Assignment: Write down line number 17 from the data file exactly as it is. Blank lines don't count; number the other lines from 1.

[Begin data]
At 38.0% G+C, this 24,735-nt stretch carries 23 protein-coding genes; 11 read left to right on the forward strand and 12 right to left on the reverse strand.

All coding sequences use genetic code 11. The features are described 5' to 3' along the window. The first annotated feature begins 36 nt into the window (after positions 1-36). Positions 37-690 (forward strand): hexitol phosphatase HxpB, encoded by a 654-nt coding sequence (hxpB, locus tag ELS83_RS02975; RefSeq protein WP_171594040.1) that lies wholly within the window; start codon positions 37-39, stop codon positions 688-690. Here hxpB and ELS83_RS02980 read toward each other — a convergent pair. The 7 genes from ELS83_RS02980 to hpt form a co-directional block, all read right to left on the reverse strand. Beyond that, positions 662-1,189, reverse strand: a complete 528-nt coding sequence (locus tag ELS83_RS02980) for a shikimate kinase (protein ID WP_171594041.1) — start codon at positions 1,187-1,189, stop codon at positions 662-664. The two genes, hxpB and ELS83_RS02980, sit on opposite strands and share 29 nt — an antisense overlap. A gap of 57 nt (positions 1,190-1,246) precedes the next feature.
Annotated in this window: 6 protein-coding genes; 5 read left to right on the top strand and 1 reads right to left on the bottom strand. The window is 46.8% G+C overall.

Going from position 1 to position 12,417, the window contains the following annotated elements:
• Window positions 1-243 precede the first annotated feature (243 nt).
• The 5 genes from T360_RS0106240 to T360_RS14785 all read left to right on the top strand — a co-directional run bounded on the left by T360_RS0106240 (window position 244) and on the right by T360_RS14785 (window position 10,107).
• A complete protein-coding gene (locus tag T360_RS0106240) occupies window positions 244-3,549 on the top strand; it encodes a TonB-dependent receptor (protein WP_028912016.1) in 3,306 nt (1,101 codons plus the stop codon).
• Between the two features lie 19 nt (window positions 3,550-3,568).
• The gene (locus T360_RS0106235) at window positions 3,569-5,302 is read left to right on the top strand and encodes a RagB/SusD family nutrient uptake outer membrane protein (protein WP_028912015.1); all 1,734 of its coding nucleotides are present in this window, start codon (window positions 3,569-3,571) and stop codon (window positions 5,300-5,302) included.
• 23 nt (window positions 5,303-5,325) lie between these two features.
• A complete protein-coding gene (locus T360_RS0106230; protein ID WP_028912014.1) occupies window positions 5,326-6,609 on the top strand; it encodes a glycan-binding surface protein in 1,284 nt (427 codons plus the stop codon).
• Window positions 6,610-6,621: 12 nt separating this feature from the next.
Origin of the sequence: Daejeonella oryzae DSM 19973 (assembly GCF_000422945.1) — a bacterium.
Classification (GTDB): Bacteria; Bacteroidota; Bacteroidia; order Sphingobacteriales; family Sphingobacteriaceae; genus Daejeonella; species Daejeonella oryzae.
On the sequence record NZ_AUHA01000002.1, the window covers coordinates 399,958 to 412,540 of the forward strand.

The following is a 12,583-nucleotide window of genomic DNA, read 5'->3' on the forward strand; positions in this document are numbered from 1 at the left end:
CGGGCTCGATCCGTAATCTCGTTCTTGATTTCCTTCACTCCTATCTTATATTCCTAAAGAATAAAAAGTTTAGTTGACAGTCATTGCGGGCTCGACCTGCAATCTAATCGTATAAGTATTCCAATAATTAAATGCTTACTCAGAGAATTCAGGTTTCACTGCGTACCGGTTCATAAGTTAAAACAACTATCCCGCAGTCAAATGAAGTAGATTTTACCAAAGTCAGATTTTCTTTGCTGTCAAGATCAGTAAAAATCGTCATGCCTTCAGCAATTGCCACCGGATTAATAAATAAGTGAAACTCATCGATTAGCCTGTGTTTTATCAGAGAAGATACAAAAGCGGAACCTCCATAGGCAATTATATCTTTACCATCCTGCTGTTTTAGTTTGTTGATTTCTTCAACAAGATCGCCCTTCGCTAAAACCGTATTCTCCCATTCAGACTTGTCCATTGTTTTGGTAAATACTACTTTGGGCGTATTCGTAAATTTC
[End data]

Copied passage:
CGGGCTCGATCCGTAATCTCGTTCTTGATTTCCTTCACTCCTATCTTATATTCCTAAAGAATAAAAAGTTTAGTTGACAGTCATTGCGGGCTCGACCTGCAATCTAATCGTATAAGTATTCCAATAATTAAATGCTTACTCAGAGAATTCAGGTTTCACTGCGTACCGGTTCATAAGTTAAAACAACTATCCCGCAGTCAAATGAAGTAGATTTTACCAAAGTCAGATTTTCTTTGCTGTCAAGATCAGTAAAAATCGTCATGCCTTCAGCAATTGCCACCGGATTAATAAATAAGTGAAACTCATCGATTAGCCTGTGTTTTATCAGAGAAGATACAAAAGCGGAACCTCCATAGGCAATTATATCTTTACCATCCTGCTGTTTTAGTTTGTTGATTTCTTCAACAAGATCGCCCTTCGCTAAAACCGTATTCTCCCATTCAGACTTGTCCATTGTTTTGGTAAATACTACTTTGGGCGTATTCGTAAATTTC